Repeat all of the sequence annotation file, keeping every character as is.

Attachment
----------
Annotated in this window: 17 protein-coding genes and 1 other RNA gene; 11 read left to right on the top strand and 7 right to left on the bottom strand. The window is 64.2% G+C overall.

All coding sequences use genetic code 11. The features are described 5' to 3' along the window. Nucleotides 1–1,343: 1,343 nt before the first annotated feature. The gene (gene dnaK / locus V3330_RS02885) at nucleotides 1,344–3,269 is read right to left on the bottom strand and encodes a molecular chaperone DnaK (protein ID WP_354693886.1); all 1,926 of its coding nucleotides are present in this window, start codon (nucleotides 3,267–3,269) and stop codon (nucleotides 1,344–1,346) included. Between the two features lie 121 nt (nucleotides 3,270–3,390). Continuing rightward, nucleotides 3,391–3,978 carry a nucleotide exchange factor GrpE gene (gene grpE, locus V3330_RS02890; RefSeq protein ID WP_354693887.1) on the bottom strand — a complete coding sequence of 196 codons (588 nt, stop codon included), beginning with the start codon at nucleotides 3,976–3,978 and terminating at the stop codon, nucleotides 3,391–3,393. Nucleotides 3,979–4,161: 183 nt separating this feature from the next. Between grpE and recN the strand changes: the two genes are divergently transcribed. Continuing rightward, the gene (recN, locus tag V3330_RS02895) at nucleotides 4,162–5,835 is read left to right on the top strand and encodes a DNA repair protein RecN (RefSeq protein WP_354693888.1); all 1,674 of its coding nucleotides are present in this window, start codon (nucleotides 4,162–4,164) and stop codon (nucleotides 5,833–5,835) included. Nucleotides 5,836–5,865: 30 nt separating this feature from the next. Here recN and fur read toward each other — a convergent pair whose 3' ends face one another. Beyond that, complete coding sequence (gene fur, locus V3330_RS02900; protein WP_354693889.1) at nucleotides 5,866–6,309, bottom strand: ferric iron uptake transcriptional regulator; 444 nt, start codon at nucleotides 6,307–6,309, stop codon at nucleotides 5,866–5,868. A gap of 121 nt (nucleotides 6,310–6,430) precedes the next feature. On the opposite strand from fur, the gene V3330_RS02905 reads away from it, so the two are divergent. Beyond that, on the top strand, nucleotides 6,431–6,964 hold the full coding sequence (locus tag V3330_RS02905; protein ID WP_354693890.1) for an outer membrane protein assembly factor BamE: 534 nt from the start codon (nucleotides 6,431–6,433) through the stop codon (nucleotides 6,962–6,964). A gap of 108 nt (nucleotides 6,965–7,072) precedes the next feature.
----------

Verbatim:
Annotated in this window: 17 protein-coding genes and 1 other RNA gene; 11 read left to right on the top strand and 7 right to left on the bottom strand. The window is 64.2% G+C overall.

All coding sequences use genetic code 11. The features are described 5' to 3' along the window. Nucleotides 1–1,343: 1,343 nt before the first annotated feature. The gene (gene dnaK / locus V3330_RS02885) at nucleotides 1,344–3,269 is read right to left on the bottom strand and encodes a molecular chaperone DnaK (protein ID WP_354693886.1); all 1,926 of its coding nucleotides are present in this window, start codon (nucleotides 3,267–3,269) and stop codon (nucleotides 1,344–1,346) included. Between the two features lie 121 nt (nucleotides 3,270–3,390). Continuing rightward, nucleotides 3,391–3,978 carry a nucleotide exchange factor GrpE gene (gene grpE, locus V3330_RS02890; RefSeq protein ID WP_354693887.1) on the bottom strand — a complete coding sequence of 196 codons (588 nt, stop codon included), beginning with the start codon at nucleotides 3,976–3,978 and terminating at the stop codon, nucleotides 3,391–3,393. Nucleotides 3,979–4,161: 183 nt separating this feature from the next. Between grpE and recN the strand changes: the two genes are divergently transcribed. Continuing rightward, the gene (recN, locus tag V3330_RS02895) at nucleotides 4,162–5,835 is read left to right on the top strand and encodes a DNA repair protein RecN (RefSeq protein WP_354693888.1); all 1,674 of its coding nucleotides are present in this window, start codon (nucleotides 4,162–4,164) and stop codon (nucleotides 5,833–5,835) included. Nucleotides 5,836–5,865: 30 nt separating this feature from the next. Here recN and fur read toward each other — a convergent pair whose 3' ends face one another. Beyond that, complete coding sequence (gene fur, locus V3330_RS02900; protein WP_354693889.1) at nucleotides 5,866–6,309, bottom strand: ferric iron uptake transcriptional regulator; 444 nt, start codon at nucleotides 6,307–6,309, stop codon at nucleotides 5,866–5,868. A gap of 121 nt (nucleotides 6,310–6,430) precedes the next feature. On the opposite strand from fur, the gene V3330_RS02905 reads away from it, so the two are divergent. Beyond that, on the top strand, nucleotides 6,431–6,964 hold the full coding sequence (locus tag V3330_RS02905; protein ID WP_354693890.1) for an outer membrane protein assembly factor BamE: 534 nt from the start codon (nucleotides 6,431–6,433) through the stop codon (nucleotides 6,962–6,964). A gap of 108 nt (nucleotides 6,965–7,072) precedes the next feature.